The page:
Werner Herzog's Encounters In the Natural World

If you've been following my coverage of Werner Herzog's films on blu, you've seen me me bring up Revolver's Encounters In the Natural World set a few times now.  So, no more beating around the bush, here it is!  And a couple relevant DVDs for comparison, and a "bonus" DVD review, which will make sense when we get to it.  Three of the films in this set have already been covered on other pages, so you can click through to their respective pages for complete coverage of The White Diamond and La Soufrière & The Flying Doctors of East Africa, which I've just updated.  Real quick though, I'll just briefly summarize that White Diamond is interlaced, and looks almost exactly the same as the German BD, but it has a unique 'making of' doc.  And the two short films are standard def upscales, though they at least eliminate the interlacing problems from the DVD box set, making them at least minor upgrades.  Happily, however, the other two films in the set are not similarly compromised.
So let's begin with 2005's Grizzly Man, probably the best known of the films in this collection, if not one of Herzog's more famous works period.  That's largely because it takes an intimate look at the heavily publicized and grisly (you can accuse me of making a pun, but I wonder if Herzog wasn't making it first) death of environmentalist Timothy Treadwell.  He spent well over a decade documenting his time camping in Alaska to live with grizzly bears until one of them ultimately killed and ate him.  If you're even remotely familiar with Herzog, you don't need me to tell you that he treks out to the same Alaskan wilderness to examine the locations and interview those who knew him.  But we're able to go so much deeper thanks to the hundreds of hours of recovered footage Treadwell had shot of himself out there, capturing everything from dangerously unique nature footage to shockingly personal emotional breakdowns and rants.  He even managed to record his violent, final moments, which we don't hear directly, but the descriptions are graphic enough.
I first saw this when it was brand new and purchased the DVD day one on its release date.  But feeling like "now that I know what happened," I never actually revisited that DVD until it was time to write this article.  And I have to say I was very pleasantly surprised by how well it held up and reinforced by initial impressions of the film.  Grizzly Man is so much more than its lurid details.  All the interviewees' perspectives paint such a vivid picture, many of whom I'd completely forgotten but who add so much heart to the story.  And Herzog certainly doesn't disappoint in regards to flexing his talents to match robust musical performances with exotic footage.  As a true crime-type documentary, this is one of the best, and as a "natural encounter" film, it's pretty stunning, too.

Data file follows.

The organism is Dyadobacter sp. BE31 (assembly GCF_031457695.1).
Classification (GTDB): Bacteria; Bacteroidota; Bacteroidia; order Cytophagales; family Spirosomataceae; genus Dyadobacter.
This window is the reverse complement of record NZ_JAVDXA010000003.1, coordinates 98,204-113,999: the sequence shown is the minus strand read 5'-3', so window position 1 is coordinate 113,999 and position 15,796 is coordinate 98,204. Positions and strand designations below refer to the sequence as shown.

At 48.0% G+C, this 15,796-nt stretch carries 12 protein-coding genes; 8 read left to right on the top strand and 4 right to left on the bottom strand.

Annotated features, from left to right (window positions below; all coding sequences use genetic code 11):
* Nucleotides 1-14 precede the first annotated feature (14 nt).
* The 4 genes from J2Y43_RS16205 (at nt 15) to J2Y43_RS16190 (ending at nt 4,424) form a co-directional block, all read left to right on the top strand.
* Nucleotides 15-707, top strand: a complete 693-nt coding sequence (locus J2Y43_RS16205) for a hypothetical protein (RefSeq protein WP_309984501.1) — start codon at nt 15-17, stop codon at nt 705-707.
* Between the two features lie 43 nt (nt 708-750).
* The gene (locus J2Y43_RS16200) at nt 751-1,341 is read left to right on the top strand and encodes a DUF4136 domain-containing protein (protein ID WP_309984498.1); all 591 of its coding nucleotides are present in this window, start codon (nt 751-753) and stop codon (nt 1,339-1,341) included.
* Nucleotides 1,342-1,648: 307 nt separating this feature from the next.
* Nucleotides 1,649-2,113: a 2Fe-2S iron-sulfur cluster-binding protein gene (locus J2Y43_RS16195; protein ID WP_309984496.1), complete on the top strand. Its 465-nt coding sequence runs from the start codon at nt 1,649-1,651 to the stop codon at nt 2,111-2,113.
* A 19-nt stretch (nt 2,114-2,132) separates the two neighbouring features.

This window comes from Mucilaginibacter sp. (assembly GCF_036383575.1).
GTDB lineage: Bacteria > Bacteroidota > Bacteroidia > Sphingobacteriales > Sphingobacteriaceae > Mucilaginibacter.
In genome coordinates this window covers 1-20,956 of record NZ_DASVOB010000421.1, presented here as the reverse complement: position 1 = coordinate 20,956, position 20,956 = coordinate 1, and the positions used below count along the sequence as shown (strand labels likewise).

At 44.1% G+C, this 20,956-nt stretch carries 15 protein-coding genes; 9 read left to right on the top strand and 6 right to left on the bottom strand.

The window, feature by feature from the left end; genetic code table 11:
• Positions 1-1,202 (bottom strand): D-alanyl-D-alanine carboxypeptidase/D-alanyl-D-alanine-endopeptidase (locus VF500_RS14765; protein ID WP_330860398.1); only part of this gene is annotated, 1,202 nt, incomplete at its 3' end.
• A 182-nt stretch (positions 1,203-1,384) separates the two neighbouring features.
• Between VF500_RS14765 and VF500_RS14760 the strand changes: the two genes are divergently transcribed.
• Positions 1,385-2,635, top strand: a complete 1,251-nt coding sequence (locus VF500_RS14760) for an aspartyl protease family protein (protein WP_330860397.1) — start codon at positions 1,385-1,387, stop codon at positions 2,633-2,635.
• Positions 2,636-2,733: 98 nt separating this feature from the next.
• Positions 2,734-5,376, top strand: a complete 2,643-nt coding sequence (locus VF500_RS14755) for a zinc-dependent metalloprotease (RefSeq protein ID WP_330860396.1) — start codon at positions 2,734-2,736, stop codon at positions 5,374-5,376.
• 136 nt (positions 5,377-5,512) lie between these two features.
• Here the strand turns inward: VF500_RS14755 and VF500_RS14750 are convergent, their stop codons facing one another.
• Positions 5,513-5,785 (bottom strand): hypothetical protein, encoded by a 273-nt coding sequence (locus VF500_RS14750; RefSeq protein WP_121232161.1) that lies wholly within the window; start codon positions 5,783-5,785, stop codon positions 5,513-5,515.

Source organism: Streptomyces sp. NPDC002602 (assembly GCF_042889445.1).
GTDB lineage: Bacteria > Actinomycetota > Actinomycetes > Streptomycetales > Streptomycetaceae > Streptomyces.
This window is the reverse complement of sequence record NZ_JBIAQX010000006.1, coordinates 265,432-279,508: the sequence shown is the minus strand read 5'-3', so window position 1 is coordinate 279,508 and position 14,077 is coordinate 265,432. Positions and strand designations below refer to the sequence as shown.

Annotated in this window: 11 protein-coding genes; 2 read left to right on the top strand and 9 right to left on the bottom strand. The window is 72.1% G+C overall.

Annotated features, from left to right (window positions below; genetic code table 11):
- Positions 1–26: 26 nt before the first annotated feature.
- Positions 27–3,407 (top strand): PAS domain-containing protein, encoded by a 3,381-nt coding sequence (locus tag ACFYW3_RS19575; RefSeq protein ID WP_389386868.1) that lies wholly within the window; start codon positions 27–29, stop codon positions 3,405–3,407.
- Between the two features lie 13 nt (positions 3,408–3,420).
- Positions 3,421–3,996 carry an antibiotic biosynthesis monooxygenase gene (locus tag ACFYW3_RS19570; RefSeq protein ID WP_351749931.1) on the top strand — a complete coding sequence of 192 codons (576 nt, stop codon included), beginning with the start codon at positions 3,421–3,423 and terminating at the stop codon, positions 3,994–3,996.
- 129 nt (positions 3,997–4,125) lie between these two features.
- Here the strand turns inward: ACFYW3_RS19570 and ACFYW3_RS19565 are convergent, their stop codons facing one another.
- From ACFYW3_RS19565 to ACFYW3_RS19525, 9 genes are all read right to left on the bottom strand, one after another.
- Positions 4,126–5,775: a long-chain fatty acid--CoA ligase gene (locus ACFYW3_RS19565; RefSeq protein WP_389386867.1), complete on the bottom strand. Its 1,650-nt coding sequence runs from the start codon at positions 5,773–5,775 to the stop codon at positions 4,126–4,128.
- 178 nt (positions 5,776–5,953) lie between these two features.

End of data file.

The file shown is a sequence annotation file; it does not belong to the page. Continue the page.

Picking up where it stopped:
Lions Gate released this film on DVD in the US in 2005, and put out nearly identical discs in nearly every territory, throughout the next year.  In 2009, Revolver brought it to blu-ray in the UK, both as a solo disc and packaged in this 'Natural World' boxed set.  It's pretty much the only blu-ray release of this film anywhere in the world, although Lions Gate has reissued it in the UK in 2015.  But yeah, as of this writing, it's British BDs or nothin' if you want this film in HD.  So I guess I should state now that Revolver's discs are region free.
2005 US Lions Gate DVD top; 2009 UK Revolver BD bottom.
Both discs are presented in 1.78:1, and seem to have been struck from the same master, but you might notice the framing isn't 100% identical.  The DVD seems to be slightly stretched vertically, which means the blu restores tiny slivers of additional picture along the top and bottom when it fixes that.  As is common with documentaries, this film is comprised of footage from various sources, with varying levels of picture quality.  But the original footage Herzog shot for this film, the highest quality stuff, was apparently shot on 16mm and blown up to 35.  So 2009 is pretty old for a blu-ray, one could probably go back to the negatives today and create a more impressive scan (for 16mm, I don't see a lot of grain here!), but this is clearly the one master the filmmakers released that everybody has to work with.  So colors and everything are otherwise the same across the US and UK releases, with just the naturally increased resolution of a higher res BD disc to add a little extra clarity to the SD compressed DVD.  In brief, you'll mostly just notice that the blu looks a little bit sharper on your TV.